Home video equipment can be connected in various ways. TV sets can be connected to VCRs, CD-i players, audio systems, cable antennae, etc. But some connections perform better than others. Much depends on at which level the signal is transferred.
As we have seen in television, home video signals consist of the following elements:
Since the total signal consists of discrete elements, these elements can be transferred in different stages or levels. In practice, there are four levels, which are:
The more a signal is transferred into its discrete elements, the better the quality of the total signal on the receiving end can be.
In case of HF (High Frequency; Radio Frequency) all the elements are transferred over one signal, meaning all the audio and video (color, luminance and sync) information mixed in one. In practice, signals that are transferred on HF level are TV signals that come in via satellite, private antenna or cable. Also video recorders and laserdiscs can be connected to the television via HF (antenna signal).
CVBS stands for Composite Video Blanking Sync. At this level, the color, luminance and synchronization information are combined in one signal. The audio signal is transferred separately.
Y/C offers better signal quality than CVBS. Here the color (C) information is transferred separately from the luminance (Y) and sync information. It is especially suitable for S-VHS recording and playback, because the S-VHS recorder makes use of the separate transfer of the color and luminance signal. Like with CVBS, the audio signal is also transferred separately.
RGB is the level at which the color and luminance information is separated into three different signals representing the three primary colors red, green and blue. The sync signal is also transferred separately. Interconnection at RGB level offers the best picture quality.
The antenna socket can be used to transfer HF signals. On every TV and VCR there is an antenna socket, which means that there is always a way to connect the TV to the VCR and to the private antenna or cable. In case decoder boxes are used, they are placed between the antenna income and the TV set. The color transmission systems must be the same on the sender and receiver side.
Cinch connections are used for three purposes and for each of these a different color of socket is used. Yellow is for the transfer of CVBS signals, white is for the left channel audio information and red is for the right channel audio information.
Antenna, cinch and S-VHS connections with sockets.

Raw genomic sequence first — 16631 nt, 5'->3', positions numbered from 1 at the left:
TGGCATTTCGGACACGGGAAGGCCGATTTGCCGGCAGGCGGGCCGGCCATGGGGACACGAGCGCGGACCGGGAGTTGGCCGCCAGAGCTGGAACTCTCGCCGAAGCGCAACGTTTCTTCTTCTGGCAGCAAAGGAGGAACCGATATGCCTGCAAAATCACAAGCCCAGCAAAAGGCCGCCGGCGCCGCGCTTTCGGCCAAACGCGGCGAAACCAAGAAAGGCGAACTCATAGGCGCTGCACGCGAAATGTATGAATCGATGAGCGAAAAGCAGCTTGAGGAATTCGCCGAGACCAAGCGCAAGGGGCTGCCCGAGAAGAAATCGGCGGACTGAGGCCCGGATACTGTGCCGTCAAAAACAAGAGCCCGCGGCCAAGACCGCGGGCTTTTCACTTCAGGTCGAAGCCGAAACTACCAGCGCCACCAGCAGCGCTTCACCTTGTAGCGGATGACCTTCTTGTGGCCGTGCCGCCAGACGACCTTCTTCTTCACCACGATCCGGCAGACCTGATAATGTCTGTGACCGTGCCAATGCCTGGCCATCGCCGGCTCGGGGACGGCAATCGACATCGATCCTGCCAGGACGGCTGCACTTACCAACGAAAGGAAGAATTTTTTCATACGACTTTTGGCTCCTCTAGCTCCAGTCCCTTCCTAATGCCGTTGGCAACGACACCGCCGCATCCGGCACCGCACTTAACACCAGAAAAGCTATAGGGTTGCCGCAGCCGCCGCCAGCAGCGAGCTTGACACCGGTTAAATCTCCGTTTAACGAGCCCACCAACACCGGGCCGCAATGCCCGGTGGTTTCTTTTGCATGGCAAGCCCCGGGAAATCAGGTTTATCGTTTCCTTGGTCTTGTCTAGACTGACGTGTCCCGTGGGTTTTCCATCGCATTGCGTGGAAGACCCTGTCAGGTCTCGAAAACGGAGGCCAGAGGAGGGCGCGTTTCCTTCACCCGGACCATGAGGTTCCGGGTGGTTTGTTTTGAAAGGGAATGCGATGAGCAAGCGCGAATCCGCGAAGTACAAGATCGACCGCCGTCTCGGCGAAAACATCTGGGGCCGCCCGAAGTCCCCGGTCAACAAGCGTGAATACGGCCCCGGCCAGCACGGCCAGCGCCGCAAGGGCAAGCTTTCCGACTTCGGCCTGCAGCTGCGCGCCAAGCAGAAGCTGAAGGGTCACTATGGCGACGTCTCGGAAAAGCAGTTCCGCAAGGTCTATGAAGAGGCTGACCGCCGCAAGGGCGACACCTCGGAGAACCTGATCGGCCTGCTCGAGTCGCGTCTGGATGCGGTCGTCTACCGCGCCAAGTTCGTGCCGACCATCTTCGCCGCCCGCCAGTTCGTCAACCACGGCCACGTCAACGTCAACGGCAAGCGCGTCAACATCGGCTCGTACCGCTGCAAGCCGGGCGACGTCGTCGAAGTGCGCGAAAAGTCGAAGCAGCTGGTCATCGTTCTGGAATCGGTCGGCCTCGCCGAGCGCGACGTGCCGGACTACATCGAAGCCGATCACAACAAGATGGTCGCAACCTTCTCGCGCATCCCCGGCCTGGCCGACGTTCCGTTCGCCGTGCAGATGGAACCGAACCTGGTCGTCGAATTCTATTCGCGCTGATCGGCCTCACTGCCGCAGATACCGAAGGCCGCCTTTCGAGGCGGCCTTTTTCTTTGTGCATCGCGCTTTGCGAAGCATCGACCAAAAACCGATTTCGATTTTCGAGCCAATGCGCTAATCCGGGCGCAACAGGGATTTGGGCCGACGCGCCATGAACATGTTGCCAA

Y/C connections are also named S or S-VHS connections. There are four pins on the plug, one for the color signal, one for the luminance signal and two for ground. The squared pin at the bottom is to secure that the connector won't be plugged in the wrong way.
SCART (A/V Euroconnector) is a 21-pin connector. It allows trouble-free connection of all current and future A/V equipment. Besides audio and video signals, it can also transfer data and control signals. For example, a video recorder signal can automatically be put through the A/V connection. As soon as the VCR is switched on, automatically a control signal is transferred. so that various functions can be turned on automatically by SCART. With the SCART-bus, the antenna socket (the high frequency way) can be avoided. High End TV sets are supplied with more than one SCART-bus, which allows more than one video device to be connected, e.g. a video recorder and a CD-i player. The separation of the signals allows for better sound and image reproduction.
The SCART connection with pin number definitions.
In the SCART cable the in and out signals of audio and video are crossed. For instance, the VCR video out signal corresponds to the TV video in signal. This means that inside the cable, the wires are crossed (only the video and audio in and out signals).
In case a CVBS signal is transferred through a SCART it will use pin 20 (CVBS in) and pin 19 (CVBS out) to transfer the CVBS signal. The pins for R, G and B will simply not be used.
In case the Y/C signal runs by SCART instead of by the special S (Y/C) connection, the Y signal will run over pin 19/20 (CVBS in and out) and the C signal over Red signal (pin 15). The Y/C signal is sometimes referred to as the S-VHS signal.
In case of an RGB signal, pin 20 which is normally used by the incoming CVBS signal, is now used for the sync signal, and the separate R, G, and B pins are used to transfer each of the colors. It results in a sharper picture, less noise, better color contrast and better contours.
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